Book Series Architectura Moderna, vol. 11

The Notion of the Painter-Architect in Italy and the Southern Low Countries

Piet Lombaerde (ed)

  • Pages: 311 p.
  • Size:220 x 280 mm
  • Illustrations:258 b/w
  • Language(s):English
  • Publication Year:2014

  • ISBN: 978-2-503-54850-0
  • Paperback
  • Available
  • ISBN: 978-2-503-55633-8
  • E-book
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Since the time of Vitruvius, architects have been expected to have a broad knowledge of the arts and sciences. The need for good skills in sketching and working up drawings even led, from the sixteenth century onwards, to fierce debates on the meaning and status of ‘disegno’. While Italy saw the emergence of famous painters who excelled as architects, also in the Southern Netherlands the notion that an architect must also have a mastery of the painter’s art became widespread, owing in part to the dissemination of publications by Sebastiano Serlio and Pieter Coecke van Aelst. In the seventeenth century, Peter Paul Rubens was able to make his own contribution to this discussion as a consequence of his sojourns in Italy (1601–1608). Bringing together distinguished art and architecture historians from Europe and North America, this interdisciplinary approach will shed light on the interrelationship of architecture and painting in the Southern Netherlands.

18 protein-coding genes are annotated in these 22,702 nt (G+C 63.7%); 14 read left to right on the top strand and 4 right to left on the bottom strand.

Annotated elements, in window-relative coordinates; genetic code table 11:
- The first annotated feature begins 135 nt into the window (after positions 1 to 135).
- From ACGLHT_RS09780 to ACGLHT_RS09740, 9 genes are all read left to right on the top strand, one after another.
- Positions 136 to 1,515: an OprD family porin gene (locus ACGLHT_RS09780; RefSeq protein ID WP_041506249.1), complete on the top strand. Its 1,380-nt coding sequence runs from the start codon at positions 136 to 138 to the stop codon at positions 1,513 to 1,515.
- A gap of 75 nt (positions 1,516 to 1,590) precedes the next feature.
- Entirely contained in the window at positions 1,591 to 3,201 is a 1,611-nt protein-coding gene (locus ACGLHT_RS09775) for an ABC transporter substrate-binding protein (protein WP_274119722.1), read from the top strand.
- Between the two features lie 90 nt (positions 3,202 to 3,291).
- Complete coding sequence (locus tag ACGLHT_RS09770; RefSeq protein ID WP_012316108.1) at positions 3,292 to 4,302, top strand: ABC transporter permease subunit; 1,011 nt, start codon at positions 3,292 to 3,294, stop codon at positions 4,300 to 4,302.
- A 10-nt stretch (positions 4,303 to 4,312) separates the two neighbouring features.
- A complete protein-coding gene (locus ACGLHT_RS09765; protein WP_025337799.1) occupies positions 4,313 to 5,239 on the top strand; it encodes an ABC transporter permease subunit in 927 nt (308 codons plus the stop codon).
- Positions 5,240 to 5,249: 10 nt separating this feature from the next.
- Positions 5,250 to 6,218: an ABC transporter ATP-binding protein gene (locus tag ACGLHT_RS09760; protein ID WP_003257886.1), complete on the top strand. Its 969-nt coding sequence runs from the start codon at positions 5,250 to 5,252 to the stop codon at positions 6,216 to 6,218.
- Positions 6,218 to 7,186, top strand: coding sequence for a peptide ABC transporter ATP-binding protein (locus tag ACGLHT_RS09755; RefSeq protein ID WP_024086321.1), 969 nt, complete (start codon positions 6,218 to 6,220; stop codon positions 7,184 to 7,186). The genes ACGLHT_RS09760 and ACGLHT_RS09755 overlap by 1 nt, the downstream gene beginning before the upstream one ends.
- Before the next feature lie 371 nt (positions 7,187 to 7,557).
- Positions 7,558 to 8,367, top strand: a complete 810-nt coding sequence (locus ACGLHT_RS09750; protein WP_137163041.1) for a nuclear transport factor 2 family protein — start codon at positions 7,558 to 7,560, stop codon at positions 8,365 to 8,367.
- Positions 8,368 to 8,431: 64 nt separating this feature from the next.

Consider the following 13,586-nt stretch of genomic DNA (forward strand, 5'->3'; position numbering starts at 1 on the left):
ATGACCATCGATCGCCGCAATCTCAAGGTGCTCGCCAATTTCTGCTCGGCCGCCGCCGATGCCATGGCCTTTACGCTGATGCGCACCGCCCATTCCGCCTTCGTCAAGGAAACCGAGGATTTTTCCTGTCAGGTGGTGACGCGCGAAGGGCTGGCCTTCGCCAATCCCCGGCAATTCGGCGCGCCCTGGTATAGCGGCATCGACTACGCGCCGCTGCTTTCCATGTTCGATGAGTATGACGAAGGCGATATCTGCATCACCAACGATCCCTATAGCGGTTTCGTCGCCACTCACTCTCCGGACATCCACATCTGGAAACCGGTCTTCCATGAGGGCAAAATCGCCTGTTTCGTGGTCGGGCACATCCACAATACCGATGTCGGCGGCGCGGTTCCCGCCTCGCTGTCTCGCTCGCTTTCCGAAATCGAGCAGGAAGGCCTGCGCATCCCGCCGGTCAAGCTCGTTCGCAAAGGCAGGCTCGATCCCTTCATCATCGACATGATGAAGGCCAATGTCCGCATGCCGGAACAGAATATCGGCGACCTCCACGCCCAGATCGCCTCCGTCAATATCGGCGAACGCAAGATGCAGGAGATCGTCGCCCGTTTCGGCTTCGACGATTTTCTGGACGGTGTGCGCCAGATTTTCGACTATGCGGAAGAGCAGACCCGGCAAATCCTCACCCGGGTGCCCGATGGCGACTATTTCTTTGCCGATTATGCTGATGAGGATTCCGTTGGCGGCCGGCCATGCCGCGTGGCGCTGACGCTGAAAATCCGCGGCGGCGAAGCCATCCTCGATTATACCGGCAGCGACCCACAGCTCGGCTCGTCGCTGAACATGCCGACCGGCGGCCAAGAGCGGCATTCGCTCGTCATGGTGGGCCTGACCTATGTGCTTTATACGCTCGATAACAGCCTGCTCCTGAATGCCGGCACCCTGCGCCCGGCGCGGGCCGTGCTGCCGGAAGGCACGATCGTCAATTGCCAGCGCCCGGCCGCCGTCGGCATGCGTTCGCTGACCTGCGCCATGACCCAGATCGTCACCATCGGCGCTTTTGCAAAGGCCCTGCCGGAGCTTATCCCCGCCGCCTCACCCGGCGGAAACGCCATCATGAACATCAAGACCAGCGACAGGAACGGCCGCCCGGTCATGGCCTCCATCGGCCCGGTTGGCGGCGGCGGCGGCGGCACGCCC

Piet Lombaerde is professor in theory and history of architecture and urbanism at the University of Antwerp, faculty of design sciences. His research interests cover the history of fortifications (1500-1900), urban history and the history of hydraulics. He is co-editor with Krista De Jonge (KU Leuven) of the series Architectura Moderna (Brepols Publisher) and author of several books on the history and theory of architecture and urban planning.